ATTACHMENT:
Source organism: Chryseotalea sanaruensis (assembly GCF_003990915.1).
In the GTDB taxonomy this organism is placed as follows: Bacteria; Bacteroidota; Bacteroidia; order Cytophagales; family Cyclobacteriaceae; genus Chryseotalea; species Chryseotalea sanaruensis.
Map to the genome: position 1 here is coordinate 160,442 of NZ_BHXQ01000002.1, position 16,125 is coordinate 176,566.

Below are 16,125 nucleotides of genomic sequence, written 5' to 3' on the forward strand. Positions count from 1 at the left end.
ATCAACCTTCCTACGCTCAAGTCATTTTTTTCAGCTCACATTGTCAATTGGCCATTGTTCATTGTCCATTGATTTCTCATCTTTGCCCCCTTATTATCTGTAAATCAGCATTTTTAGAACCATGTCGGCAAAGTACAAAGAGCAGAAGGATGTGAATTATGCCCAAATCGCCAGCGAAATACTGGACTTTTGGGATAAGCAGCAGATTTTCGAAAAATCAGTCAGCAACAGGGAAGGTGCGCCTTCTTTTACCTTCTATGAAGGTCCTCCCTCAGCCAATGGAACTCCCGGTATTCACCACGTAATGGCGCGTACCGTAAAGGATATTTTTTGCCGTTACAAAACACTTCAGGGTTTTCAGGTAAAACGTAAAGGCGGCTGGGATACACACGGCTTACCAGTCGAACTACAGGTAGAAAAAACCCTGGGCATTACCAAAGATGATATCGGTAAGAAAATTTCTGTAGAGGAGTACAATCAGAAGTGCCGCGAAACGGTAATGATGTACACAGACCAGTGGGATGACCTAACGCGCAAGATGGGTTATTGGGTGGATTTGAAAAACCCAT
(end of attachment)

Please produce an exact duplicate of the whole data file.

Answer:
Source organism: Chryseotalea sanaruensis (assembly GCF_003990915.1).
In the GTDB taxonomy this organism is placed as follows: Bacteria; Bacteroidota; Bacteroidia; order Cytophagales; family Cyclobacteriaceae; genus Chryseotalea; species Chryseotalea sanaruensis.
Map to the genome: position 1 here is coordinate 160,442 of NZ_BHXQ01000002.1, position 16,125 is coordinate 176,566.

Below are 16,125 nucleotides of genomic sequence, written 5' to 3' on the forward strand. Positions count from 1 at the left end.
ATCAACCTTCCTACGCTCAAGTCATTTTTTTCAGCTCACATTGTCAATTGGCCATTGTTCATTGTCCATTGATTTCTCATCTTTGCCCCCTTATTATCTGTAAATCAGCATTTTTAGAACCATGTCGGCAAAGTACAAAGAGCAGAAGGATGTGAATTATGCCCAAATCGCCAGCGAAATACTGGACTTTTGGGATAAGCAGCAGATTTTCGAAAAATCAGTCAGCAACAGGGAAGGTGCGCCTTCTTTTACCTTCTATGAAGGTCCTCCCTCAGCCAATGGAACTCCCGGTATTCACCACGTAATGGCGCGTACCGTAAAGGATATTTTTTGCCGTTACAAAACACTTCAGGGTTTTCAGGTAAAACGTAAAGGCGGCTGGGATACACACGGCTTACCAGTCGAACTACAGGTAGAAAAAACCCTGGGCATTACCAAAGATGATATCGGTAAGAAAATTTCTGTAGAGGAGTACAATCAGAAGTGCCGCGAAACGGTAATGATGTACACAGACCAGTGGGATGACCTAACGCGCAAGATGGGTTATTGGGTGGATTTGAAAAACCCAT